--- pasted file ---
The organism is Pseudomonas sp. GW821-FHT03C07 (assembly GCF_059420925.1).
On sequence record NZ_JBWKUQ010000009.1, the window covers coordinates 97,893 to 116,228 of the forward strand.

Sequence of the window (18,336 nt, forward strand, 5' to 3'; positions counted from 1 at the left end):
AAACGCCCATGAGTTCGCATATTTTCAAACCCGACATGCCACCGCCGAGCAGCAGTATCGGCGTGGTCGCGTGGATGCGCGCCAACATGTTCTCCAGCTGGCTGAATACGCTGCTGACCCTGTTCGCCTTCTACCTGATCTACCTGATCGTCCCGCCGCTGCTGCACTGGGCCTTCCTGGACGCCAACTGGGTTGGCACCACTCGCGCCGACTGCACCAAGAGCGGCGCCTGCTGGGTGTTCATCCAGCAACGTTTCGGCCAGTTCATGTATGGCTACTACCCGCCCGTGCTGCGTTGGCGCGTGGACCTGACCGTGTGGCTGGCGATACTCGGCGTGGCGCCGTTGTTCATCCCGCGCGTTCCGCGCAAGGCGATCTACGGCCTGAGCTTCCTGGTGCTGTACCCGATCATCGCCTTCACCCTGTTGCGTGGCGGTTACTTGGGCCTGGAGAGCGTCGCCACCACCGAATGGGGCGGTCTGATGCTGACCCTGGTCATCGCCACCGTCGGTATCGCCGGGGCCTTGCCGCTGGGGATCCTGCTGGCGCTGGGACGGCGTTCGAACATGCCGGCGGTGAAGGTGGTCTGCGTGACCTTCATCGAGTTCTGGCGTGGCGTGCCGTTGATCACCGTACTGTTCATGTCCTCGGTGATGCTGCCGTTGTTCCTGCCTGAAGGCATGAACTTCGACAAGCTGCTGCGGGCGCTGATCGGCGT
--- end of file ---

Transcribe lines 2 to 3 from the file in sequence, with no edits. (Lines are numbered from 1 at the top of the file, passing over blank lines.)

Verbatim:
On sequence record NZ_JBWKUQ010000009.1, the window covers coordinates 97,893 to 116,228 of the forward strand.

Sequence of the window (18,336 nt, forward strand, 5' to 3'; positions counted from 1 at the left end):